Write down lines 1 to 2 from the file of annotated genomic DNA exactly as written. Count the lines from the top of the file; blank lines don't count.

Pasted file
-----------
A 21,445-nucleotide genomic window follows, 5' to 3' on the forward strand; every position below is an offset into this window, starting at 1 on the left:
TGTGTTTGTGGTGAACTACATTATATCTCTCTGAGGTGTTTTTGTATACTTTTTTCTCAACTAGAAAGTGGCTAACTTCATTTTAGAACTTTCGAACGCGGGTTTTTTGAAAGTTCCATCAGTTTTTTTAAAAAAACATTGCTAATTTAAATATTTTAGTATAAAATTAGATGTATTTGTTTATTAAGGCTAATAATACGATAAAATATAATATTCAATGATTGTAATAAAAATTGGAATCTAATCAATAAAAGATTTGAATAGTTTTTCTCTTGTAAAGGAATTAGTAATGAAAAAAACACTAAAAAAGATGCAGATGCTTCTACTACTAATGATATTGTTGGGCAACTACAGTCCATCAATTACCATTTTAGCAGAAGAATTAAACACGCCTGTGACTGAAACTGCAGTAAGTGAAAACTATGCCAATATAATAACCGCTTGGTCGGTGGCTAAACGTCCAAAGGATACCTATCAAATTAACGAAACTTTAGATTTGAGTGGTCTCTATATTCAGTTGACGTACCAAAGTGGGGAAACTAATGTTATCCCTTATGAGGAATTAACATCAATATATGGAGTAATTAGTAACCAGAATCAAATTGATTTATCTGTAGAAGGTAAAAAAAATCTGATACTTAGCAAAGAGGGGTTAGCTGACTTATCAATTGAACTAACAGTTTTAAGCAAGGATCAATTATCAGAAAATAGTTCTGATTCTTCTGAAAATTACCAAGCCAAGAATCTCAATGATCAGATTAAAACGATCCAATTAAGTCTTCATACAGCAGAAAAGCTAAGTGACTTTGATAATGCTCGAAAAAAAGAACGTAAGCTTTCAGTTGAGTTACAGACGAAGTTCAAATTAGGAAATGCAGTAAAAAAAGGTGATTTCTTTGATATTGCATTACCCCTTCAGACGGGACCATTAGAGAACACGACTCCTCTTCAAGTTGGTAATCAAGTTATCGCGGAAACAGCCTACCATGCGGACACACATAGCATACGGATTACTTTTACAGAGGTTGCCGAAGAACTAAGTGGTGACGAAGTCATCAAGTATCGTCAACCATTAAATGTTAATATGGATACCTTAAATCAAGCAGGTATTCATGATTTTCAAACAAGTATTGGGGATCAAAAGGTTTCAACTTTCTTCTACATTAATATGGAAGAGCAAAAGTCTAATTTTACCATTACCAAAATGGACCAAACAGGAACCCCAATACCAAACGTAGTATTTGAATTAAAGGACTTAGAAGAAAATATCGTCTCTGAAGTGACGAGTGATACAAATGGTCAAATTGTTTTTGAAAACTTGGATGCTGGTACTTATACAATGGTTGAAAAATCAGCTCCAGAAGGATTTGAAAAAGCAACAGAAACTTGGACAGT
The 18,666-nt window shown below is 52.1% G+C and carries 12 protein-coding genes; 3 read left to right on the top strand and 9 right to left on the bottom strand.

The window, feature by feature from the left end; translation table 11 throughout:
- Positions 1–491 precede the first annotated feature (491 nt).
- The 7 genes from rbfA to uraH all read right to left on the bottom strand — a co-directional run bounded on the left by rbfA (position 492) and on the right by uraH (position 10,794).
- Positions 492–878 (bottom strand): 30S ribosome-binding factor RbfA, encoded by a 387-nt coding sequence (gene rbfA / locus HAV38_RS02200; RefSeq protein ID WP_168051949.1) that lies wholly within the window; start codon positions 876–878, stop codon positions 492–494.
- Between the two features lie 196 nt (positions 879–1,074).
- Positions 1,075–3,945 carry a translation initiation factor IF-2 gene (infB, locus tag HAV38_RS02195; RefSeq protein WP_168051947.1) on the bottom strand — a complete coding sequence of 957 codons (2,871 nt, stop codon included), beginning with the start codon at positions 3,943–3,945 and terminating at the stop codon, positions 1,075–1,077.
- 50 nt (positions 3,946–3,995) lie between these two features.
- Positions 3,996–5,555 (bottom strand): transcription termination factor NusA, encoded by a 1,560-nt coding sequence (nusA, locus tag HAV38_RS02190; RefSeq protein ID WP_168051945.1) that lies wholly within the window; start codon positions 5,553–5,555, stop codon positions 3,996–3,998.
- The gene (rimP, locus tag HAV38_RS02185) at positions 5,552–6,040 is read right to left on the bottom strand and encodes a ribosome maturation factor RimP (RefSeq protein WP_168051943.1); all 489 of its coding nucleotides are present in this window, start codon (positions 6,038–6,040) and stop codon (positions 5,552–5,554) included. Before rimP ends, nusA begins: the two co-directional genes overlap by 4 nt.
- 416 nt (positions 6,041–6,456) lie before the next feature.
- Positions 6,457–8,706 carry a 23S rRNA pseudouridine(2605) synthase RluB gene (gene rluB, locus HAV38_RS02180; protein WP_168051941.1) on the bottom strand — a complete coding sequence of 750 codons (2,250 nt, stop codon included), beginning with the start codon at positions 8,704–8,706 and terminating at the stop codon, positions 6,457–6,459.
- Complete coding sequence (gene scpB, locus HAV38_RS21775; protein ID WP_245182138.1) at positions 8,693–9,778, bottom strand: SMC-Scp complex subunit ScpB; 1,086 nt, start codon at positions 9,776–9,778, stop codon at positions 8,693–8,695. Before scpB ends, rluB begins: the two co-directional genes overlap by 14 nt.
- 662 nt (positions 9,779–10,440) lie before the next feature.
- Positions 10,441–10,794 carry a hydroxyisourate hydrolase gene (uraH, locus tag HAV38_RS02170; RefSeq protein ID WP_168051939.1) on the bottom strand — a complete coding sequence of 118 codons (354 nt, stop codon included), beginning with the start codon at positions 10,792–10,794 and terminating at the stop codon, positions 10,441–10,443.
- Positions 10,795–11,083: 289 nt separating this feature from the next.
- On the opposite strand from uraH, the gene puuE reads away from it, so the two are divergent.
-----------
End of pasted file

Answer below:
A 21,445-nucleotide genomic window follows, 5' to 3' on the forward strand; every position below is an offset into this window, starting at 1 on the left:
TGTGTTTGTGGTGAACTACATTATATCTCTCTGAGGTGTTTTTGTATACTTTTTTCTCAACTAGAAAGTGGCTAACTTCATTTTAGAACTTTCGAACGCGGGTTTTTTGAAAGTTCCATCAGTTTTTTTAAAAAAACATTGCTAATTTAAATATTTTAGTATAAAATTAGATGTATTTGTTTATTAAGGCTAATAATACGATAAAATATAATATTCAATGATTGTAATAAAAATTGGAATCTAATCAATAAAAGATTTGAATAGTTTTTCTCTTGTAAAGGAATTAGTAATGAAAAAAACACTAAAAAAGATGCAGATGCTTCTACTACTAATGATATTGTTGGGCAACTACAGTCCATCAATTACCATTTTAGCAGAAGAATTAAACACGCCTGTGACTGAAACTGCAGTAAGTGAAAACTATGCCAATATAATAACCGCTTGGTCGGTGGCTAAACGTCCAAAGGATACCTATCAAATTAACGAAACTTTAGATTTGAGTGGTCTCTATATTCAGTTGACGTACCAAAGTGGGGAAACTAATGTTATCCCTTATGAGGAATTAACATCAATATATGGAGTAATTAGTAACCAGAATCAAATTGATTTATCTGTAGAAGGTAAAAAAAATCTGATACTTAGCAAAGAGGGGTTAGCTGACTTATCAATTGAACTAACAGTTTTAAGCAAGGATCAATTATCAGAAAATAGTTCTGATTCTTCTGAAAATTACCAAGCCAAGAATCTCAATGATCAGATTAAAACGATCCAATTAAGTCTTCATACAGCAGAAAAGCTAAGTGACTTTGATAATGCTCGAAAAAAAGAACGTAAGCTTTCAGTTGAGTTACAGACGAAGTTCAAATTAGGAAATGCAGTAAAAAAAGGTGATTTCTTTGATATTGCATTACCCCTTCAGACGGGACCATTAGAGAACACGACTCCTCTTCAAGTTGGTAATCAAGTTATCGCGGAAACAGCCTACCATGCGGACACACATAGCATACGGATTACTTTTACAGAGGTTGCCGAAGAACTAAGTGGTGACGAAGTCATCAAGTATCGTCAACCATTAAATGTTAATATGGATACCTTAAATCAAGCAGGTATTCATGATTTTCAAACAAGTATTGGGGATCAAAAGGTTTCAACTTTCTTCTACATTAATATGGAAGAGCAAAAGTCTAATTTTACCATTACCAAAATGGACCAAACAGGAACCCCAATACCAAACGTAGTATTTGAATTAAAGGACTTAGAAGAAAATATCGTCTCTGAAGTGACGAGTGATACAAATGGTCAAATTGTTTTTGAAAACTTGGATGCTGGTACTTATACAATGGTTGAAAAATCAGCTCCAGAAGGATTTGAAAAAGCAACAGAAACTTGGACAGT